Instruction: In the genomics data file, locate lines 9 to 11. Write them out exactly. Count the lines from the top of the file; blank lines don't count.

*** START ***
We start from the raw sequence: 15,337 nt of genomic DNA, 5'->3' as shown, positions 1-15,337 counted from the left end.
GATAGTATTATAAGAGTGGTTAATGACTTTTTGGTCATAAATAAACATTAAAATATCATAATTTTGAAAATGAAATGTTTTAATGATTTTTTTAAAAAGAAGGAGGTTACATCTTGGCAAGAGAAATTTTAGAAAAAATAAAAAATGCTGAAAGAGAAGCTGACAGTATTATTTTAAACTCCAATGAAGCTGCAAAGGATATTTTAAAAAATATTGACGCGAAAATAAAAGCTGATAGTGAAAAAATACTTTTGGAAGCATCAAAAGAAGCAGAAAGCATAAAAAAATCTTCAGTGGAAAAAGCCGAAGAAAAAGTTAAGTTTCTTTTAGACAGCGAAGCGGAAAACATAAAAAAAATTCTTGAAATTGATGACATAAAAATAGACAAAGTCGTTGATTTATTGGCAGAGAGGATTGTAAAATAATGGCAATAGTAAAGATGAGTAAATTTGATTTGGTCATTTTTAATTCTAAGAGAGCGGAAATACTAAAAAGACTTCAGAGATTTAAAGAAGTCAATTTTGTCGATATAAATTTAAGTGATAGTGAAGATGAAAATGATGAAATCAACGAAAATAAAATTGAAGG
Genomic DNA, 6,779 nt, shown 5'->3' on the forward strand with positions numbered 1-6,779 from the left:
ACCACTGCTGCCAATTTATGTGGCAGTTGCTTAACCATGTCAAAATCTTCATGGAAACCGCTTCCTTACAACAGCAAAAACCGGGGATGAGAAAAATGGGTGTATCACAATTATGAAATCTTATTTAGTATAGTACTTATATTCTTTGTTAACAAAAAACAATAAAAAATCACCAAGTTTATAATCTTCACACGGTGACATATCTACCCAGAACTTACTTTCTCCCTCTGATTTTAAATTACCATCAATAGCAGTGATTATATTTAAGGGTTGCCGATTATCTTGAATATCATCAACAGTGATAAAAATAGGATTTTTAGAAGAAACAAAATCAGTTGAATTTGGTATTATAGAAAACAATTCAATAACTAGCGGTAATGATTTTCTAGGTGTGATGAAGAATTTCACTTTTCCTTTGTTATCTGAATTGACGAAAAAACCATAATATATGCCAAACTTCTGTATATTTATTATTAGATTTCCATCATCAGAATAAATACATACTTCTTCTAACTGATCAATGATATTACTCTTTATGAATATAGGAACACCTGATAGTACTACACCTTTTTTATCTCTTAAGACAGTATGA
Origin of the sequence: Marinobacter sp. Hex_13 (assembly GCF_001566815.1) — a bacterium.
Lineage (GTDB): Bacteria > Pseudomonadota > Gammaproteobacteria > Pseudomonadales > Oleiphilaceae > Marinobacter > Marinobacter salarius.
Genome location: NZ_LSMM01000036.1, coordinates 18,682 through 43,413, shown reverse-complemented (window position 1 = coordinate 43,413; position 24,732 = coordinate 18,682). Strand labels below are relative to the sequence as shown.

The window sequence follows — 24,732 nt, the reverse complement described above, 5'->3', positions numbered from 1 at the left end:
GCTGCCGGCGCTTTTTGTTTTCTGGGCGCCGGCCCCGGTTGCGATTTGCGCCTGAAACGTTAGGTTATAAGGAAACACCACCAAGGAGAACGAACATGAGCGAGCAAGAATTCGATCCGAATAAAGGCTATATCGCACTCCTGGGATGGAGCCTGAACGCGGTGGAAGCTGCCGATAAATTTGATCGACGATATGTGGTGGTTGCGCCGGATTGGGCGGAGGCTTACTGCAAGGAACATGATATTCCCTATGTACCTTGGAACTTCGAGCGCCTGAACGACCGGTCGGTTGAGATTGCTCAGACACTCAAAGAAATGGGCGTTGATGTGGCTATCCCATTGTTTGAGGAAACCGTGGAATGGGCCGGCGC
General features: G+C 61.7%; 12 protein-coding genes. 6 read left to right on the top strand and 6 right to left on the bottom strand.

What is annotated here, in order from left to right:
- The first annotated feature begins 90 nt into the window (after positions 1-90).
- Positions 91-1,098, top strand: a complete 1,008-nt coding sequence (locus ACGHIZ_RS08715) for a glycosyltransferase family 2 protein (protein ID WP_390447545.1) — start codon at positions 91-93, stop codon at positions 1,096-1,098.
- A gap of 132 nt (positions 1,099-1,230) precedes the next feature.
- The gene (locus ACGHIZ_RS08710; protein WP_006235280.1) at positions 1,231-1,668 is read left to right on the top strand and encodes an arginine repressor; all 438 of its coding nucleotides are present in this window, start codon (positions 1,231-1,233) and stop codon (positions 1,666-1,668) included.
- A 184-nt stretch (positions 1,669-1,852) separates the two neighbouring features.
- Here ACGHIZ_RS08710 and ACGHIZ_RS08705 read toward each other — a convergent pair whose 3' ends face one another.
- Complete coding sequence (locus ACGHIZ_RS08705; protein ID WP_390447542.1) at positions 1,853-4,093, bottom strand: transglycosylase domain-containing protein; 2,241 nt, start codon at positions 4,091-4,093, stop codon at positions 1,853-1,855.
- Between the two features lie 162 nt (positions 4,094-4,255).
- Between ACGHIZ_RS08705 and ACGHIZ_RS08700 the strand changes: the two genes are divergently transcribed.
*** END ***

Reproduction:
GCTGCCGGCGCTTTTTGTTTTCTGGGCGCCGGCCCCGGTTGCGATTTGCGCCTGAAACGTTAGGTTATAAGGAAACACCACCAAGGAGAACGAACATGAGCGAGCAAGAATTCGATCCGAATAAAGGCTATATCGCACTCCTGGGATGGAGCCTGAACGCGGTGGAAGCTGCCGATAAATTTGATCGACGATATGTGGTGGTTGCGCCGGATTGGGCGGAGGCTTACTGCAAGGAACATGATATTCCCTATGTACCTTGGAACTTCGAGCGCCTGAACGACCGGTCGGTTGAGATTGCTCAGACACTCAAAGAAATGGGCGTTGATGTGGCTATCCCATTGTTTGAGGAAACCGTGGAATGGGCCGGCGC
General features: G+C 61.7%; 12 protein-coding genes. 6 read left to right on the top strand and 6 right to left on the bottom strand.

What is annotated here, in order from left to right: